You are here

Omnibus Survey Household Survey Results Specific Methodology October 2000

Omnibus Survey
Household Survey Results
Specific Methodology
October 2000


Data collection for October 2000 Omnibus Household Survey began on October 4, 2000, and continued until October 10, 2000. Calls were placed between 9:00 a.m. and 9:00 p.m. local time in all regions of the country. Approximately 90 interviewers were trained for the study. Data was collected from households in the U.S. using a random-digit-dialed telephone survey method. The final data set includes 1,269 completed cases and a total of 147 variables. Battelle collected the data under contract with the Bureau of Transportation Statistics.

For this survey, 15,519 telephone numbers (in replicates of approximately 500) were purchased from Marketing Systems Group's (Ft. Washington, PA) GENESYS Sampling System. Of these, 10,000 were identified as working, residential telephone numbers. Five of the sample replicates were not needed, resulting in 7,525 numbers being released for use by the telephone interviewers. For this survey, the total number of telephone numbers in the sampling frame was 246,870,500.

Response Rates

The procedure for response rate calculation is based on the guidelines established by the Council of American Survey Research Organizations (CASRO). The final response rate for the survey was obtained using the following formula:

Response rate equals completed household interviews divided by outer left parenthesis households in scope plus inner left parenthesis scope undetermined times left brace households in scope divided by households in and out of scope right brace inner right parenthesis outer right parenthesis

Distribution of household telephone numbers by disposition categories is presented in Table 1 below. The number of household cases in each category was then used in the above formula to calculate an overall response rate of approximately 24 percent.

Table 1. Distribution of Household Cases by Disposition Code

Household Level Results
Number of Telephone Numbers Released 7,525
Number of Pending Cases (Number not Dialed)     0
Number of Household Cases Worked 7,525
Number of Out of Scope Numbers (ineligible) 1,769
Number of No Contact (Scope Undetermined) 1,408
Number of Households in Scope 4,348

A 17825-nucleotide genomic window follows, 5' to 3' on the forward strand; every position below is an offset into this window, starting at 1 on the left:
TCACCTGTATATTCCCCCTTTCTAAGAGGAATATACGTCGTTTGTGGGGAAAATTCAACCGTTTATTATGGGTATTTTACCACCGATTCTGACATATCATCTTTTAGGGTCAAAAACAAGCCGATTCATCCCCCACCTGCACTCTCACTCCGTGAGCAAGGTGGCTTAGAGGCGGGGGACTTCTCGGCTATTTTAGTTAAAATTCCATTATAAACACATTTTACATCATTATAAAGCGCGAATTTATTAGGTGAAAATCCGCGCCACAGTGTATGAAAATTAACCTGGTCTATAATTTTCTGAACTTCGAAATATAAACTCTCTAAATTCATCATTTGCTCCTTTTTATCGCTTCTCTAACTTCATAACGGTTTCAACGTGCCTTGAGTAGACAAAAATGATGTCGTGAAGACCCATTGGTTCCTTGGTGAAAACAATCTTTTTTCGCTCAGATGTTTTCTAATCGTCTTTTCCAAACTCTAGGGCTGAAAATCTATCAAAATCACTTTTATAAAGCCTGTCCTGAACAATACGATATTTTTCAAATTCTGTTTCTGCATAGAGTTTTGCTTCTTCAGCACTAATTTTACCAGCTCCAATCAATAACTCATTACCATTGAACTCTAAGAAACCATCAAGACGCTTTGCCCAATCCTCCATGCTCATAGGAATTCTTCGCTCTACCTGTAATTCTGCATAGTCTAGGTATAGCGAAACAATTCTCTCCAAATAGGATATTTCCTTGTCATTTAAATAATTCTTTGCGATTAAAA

Number of Completes 1,269
Number of Partial Completes    51
Number of Language Problem   217
Number of Not Screened   173
Number of Refusal 2,129
Number of Parental Refusal     6
Number of Respondent Identified, Case not Finalized   305
Number of Unavailable During Study Period   198
Household Response Rate  23.7%

Follow-up efforts were limited to six attempts to determine whether a telephone number was residential, an additional five attempts to identify an eligible respondent, and a final five attempts to secure a completed interview or refusal. Therefore, the maximum number of call attempts to any household was sixteen. Once contact was made with a household, follow-up attempts followed a loose call-back schedule established at the initial contact. That is, good times and days to call back were requested at the initial contact, but follow-up calls also were attempted before these appointment times, unless told otherwise not to do so by the household. This allowed for making the maximum number of attempts within the study period.

The October Survey employed a limited experiment during the period of October 6-8, 2000 to examine methodologies to increase response rates. Three highly experienced refusal conversion specialists attempted to complete the interview with 256 households that had previously refused to participate. From those attempts, three households completed the survey.


Prior to the start of actual data collection, a pretest was conducted to test the usability of the survey instrument. Particular focus was placed on testing questions that were new to the October survey. Qualified data collection and data preparation staff performed this pretest by first reviewing the questionnaire and then using it in simulated data collection situations. They looked for vague or confusing instructions, inconsistent questions or answer categories, incomplete or redundant sections, and poor pace, tone, flow, and format of questions. They also tested the interview length and determined that the survey questionnaire could be administered in approximately 15 minutes.

Pre-Contact Letter

No pre-contact letter was mailed for the October survey.